The Odyssey of Desire is a series of online conversations and explorations intended to lead us on a journey through the depth and breadth of our desires, in all their complex glory. Adventures (from the bedrooms of African women), an online platform where African women share their intimate experiences as told by us for ourselves is the one behind organising this series.

The Odyssey of Desire will tomorrow 29th August 2020 hold a live Twitter conversation featuring HER Internet’s Sandra Kwikiriza. The live chat will candidly address all things sexting, sex tapes and nudes and nothing will be off limits.

We caught up with Sandra who gave us further insight into this rather exciting conversation.

More information on this can be got at;


KT: Let's start with an introduction; Who are you? What do you do? What are you passionate about?

SK: I am Sandra Kwikiriza, a queer feminist with a passion to contribute to change at the individual and collective level for womxn. I currently work with HER Internet, an organization that advocates for the digital rights and internet freedoms for womxn with a focus on LBQ womxn and female sex workers.


KT: Why do you think we shy away from this conversation on sexting, sextapes and nudes yet most of us indulge in it?

SK: Discussing sex is shied away from here, I guess because of the religious and cultural undertones that relegate the topic to be private. As such, even when technology has evolved to enable relationships  to thrive online, and we have also accepted that keeping in touch with your loved one via messaging apps is part of us, we still are hesitant to talk about sexting, sharing nudes and sextapes.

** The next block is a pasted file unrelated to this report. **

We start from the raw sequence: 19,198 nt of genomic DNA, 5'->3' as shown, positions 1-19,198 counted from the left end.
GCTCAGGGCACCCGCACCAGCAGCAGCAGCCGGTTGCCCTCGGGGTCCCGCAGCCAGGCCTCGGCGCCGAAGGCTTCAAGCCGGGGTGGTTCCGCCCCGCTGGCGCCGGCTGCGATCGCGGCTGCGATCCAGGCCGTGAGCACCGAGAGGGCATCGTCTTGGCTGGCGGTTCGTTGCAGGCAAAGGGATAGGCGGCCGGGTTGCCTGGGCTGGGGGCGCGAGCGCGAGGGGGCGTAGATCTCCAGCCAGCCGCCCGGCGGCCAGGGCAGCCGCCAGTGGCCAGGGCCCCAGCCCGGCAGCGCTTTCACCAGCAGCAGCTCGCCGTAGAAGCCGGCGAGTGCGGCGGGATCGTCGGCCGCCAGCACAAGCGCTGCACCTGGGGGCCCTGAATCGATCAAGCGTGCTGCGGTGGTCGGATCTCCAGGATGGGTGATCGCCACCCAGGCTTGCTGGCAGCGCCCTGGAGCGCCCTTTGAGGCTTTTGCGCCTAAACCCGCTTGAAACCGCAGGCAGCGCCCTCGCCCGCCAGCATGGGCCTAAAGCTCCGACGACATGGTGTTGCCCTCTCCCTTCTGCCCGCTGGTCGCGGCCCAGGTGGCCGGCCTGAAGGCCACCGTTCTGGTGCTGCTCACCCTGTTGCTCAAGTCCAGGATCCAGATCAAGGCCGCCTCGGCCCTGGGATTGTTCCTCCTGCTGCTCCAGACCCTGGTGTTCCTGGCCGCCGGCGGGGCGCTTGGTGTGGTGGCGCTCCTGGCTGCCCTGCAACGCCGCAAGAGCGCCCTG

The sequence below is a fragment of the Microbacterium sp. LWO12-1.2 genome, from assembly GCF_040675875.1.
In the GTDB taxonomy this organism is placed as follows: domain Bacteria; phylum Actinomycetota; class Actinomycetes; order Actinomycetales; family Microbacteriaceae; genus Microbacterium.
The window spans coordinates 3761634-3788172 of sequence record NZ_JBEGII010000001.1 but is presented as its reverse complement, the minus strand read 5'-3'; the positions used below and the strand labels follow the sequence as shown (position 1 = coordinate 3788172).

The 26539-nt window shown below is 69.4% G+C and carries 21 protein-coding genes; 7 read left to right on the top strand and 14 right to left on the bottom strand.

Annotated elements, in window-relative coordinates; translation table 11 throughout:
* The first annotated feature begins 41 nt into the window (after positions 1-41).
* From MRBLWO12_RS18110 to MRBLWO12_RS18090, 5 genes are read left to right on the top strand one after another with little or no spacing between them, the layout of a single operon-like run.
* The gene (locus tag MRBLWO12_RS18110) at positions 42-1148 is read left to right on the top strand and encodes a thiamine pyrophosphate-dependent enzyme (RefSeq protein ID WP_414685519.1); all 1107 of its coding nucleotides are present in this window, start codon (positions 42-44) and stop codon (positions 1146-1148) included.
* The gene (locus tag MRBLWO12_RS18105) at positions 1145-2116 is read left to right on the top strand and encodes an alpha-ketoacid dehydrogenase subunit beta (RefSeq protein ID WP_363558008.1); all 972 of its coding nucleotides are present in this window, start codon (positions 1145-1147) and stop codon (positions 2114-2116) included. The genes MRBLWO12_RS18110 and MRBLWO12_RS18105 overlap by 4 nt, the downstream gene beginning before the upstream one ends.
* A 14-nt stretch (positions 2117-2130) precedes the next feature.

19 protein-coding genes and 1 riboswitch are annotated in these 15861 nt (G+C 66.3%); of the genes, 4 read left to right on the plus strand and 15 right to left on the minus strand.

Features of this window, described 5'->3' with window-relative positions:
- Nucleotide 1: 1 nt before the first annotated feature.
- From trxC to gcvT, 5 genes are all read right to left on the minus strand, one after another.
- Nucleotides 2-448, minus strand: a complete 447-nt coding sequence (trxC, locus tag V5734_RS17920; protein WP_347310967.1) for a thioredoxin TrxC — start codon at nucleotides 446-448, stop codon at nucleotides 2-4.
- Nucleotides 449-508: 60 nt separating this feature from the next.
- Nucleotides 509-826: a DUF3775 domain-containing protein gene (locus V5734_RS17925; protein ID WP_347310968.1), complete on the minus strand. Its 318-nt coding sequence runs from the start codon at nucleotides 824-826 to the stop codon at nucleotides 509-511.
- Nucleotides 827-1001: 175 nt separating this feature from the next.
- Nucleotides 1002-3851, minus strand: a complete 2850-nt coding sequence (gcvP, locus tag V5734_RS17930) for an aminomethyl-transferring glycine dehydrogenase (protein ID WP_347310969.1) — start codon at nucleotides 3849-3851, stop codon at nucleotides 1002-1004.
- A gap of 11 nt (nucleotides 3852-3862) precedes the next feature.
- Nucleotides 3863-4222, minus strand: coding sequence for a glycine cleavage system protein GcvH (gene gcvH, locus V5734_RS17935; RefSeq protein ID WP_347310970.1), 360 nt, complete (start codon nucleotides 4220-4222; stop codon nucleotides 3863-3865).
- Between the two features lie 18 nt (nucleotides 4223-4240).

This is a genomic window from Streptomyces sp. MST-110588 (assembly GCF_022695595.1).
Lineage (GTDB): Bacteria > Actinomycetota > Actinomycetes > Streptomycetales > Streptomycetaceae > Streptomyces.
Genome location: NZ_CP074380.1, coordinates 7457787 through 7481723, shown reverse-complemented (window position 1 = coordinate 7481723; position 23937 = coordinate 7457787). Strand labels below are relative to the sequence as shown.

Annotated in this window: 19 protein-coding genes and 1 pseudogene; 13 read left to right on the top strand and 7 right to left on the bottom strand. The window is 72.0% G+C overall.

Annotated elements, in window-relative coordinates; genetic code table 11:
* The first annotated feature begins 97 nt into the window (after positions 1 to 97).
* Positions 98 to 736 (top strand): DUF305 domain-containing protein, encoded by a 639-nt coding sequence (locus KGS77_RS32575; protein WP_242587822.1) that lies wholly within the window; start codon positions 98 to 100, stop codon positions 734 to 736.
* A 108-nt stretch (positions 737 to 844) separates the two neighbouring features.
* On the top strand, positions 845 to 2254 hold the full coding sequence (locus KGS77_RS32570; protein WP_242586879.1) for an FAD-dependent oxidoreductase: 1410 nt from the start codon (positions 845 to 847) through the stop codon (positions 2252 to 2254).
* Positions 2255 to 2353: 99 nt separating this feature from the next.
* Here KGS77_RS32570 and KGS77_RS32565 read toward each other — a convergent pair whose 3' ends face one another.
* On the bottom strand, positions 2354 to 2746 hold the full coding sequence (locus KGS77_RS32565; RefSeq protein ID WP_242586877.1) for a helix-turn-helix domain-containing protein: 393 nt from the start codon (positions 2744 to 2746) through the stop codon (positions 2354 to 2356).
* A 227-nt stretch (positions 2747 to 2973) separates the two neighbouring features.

There’s also the risk of this content leaking to the public, the slut-shaming and body shaming that one who takes nude pictures of themselves or films a sexual activity faces as a result might all contribute to why we don’t openly talk about it though it is a part of the relationship scene.

KT: Why is this conversation so critical now? What can you hope to achieve through it?

SK: This conversation is very critical because the total lockdown period was un-anticipated on so many levels and most of us kept in touch with people online. This means that sexting became more common, as well as sharing nudes via the different messaging platforms.

It is important for people to know that you can actually share nudes safely, ensure that the sexts and sextapes are upholding the privacy of all parties involved.

KT: What can we, as a generation, do different to ensure that these conversations are normalised?

SK: Social media is everywhere and it seems like everyday there’s a new app to chat. The thing about our generation’s mistakes is that they are published for all the world to see and written in digital ink and you can never know when they will be used against you.

However, the Internet is equal parts opportunities and a minefield but we don’t have the luxury of saying we didn't know. There are resources online that are available at the tap of a button. There are people with knowledge on particular subjects whose social media pages are full of insights. We therefore have to take advantage of the fact that we have vast resources, courtesy of the internet, on whichever topic of interest one has.

KT: What would be the benefits of having open and candid conversations about sex especially online while carefully treading the line between morality, honesty and safety?

SK: First of all, womxn would have more enjoyable sex because having open and candid conversations about sex means getting away from the tired heteronormative performances of intimacy.

Mostly though, we would have more agency as womxn  to not only be confident in our sexuality and sensuality, but also call out cases of sexual violence of any nature with the urgency and seriousness it requires without re-traumatizing victims or invalidating their experiences.